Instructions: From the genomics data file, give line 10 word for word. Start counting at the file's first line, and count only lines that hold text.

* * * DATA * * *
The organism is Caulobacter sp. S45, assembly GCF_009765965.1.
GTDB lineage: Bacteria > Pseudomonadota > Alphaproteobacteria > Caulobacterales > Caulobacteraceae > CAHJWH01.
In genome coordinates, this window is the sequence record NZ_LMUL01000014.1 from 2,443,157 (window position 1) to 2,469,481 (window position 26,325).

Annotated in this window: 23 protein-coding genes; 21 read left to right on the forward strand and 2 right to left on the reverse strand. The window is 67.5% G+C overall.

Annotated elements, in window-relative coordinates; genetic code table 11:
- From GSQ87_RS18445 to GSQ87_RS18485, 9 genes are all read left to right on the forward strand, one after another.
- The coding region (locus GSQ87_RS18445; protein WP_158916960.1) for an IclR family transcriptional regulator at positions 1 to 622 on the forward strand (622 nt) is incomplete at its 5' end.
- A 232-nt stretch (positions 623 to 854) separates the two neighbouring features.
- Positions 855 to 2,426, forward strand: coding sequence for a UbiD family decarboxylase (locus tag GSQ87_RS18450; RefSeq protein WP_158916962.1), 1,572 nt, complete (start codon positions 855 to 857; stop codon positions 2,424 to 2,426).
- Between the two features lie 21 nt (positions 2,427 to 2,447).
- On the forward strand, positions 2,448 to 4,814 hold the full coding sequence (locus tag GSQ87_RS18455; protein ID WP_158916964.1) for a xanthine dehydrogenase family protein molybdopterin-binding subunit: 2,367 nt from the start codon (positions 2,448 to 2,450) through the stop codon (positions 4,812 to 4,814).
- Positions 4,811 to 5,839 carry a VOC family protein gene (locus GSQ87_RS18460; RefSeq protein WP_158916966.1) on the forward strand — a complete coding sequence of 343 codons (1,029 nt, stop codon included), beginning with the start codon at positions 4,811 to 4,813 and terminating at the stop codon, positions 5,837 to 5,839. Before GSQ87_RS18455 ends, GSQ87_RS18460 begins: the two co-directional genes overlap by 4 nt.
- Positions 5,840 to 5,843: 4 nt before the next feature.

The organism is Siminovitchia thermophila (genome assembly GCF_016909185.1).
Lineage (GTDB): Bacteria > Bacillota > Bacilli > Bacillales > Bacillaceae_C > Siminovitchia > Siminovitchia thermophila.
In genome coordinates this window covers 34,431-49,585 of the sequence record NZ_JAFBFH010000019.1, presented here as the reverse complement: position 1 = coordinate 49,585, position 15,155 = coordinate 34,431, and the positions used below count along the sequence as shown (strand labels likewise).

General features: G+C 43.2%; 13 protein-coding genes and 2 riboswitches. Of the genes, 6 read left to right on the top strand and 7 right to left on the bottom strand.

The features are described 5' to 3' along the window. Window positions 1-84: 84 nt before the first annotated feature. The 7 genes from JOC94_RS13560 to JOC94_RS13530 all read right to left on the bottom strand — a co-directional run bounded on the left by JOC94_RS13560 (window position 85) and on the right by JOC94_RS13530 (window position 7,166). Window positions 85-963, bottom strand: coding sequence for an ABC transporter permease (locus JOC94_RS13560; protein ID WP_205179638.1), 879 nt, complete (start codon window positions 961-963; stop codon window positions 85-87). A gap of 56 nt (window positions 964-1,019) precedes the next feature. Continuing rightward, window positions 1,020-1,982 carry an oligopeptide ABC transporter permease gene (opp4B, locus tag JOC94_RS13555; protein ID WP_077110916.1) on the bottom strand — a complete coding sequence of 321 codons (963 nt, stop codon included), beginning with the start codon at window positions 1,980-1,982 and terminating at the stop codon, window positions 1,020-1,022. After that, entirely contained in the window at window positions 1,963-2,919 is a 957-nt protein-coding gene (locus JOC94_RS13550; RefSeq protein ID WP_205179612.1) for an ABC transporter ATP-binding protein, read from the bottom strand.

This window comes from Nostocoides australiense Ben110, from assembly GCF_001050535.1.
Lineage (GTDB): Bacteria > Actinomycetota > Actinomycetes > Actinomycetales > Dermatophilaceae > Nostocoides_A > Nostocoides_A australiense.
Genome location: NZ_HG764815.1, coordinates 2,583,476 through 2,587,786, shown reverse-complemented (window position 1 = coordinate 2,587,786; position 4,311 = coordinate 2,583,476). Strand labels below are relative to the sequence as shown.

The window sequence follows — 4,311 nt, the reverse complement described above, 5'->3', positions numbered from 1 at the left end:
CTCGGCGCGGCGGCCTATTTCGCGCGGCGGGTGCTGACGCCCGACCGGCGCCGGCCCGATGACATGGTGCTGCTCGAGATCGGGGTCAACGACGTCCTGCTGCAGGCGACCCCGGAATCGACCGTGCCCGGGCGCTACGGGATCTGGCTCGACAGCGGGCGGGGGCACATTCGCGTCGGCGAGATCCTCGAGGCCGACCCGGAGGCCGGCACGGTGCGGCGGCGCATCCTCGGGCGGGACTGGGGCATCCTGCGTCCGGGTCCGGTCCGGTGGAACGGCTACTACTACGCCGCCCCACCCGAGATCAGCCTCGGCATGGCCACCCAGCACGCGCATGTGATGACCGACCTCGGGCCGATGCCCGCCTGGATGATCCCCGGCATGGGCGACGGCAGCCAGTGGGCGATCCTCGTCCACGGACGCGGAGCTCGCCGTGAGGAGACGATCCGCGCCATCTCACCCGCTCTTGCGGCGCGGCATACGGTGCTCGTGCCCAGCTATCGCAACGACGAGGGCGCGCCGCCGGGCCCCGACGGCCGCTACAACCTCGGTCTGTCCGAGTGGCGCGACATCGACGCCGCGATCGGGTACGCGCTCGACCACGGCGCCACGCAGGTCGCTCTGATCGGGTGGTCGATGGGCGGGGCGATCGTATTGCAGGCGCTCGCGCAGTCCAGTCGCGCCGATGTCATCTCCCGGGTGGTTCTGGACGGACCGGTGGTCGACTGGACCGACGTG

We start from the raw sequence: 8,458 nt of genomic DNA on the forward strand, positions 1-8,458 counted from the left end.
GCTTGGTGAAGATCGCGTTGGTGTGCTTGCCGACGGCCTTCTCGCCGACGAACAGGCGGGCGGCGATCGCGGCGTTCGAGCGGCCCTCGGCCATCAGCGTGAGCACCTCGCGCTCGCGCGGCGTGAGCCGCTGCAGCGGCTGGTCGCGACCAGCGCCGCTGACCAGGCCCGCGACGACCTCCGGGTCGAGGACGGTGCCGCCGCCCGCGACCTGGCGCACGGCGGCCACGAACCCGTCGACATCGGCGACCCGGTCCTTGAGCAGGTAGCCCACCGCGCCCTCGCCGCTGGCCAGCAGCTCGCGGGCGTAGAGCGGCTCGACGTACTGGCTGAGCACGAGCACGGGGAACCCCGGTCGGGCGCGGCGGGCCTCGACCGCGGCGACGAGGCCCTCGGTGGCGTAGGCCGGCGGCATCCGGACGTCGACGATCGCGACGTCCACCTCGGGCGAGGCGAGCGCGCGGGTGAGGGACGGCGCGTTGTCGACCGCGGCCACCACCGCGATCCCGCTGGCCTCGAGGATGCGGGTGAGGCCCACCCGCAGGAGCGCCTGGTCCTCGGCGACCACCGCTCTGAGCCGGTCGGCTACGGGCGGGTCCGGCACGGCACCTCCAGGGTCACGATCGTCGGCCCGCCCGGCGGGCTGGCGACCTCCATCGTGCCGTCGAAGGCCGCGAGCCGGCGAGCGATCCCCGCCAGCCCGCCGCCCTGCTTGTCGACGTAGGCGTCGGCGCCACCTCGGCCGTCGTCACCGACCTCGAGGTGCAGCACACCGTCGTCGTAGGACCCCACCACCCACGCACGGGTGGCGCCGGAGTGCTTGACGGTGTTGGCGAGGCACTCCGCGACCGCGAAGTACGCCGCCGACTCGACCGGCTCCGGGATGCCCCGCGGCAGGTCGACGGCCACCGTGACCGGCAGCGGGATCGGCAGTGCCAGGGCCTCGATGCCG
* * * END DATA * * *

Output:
- Between the two features lie 21 nt (positions 2,427 to 2,447).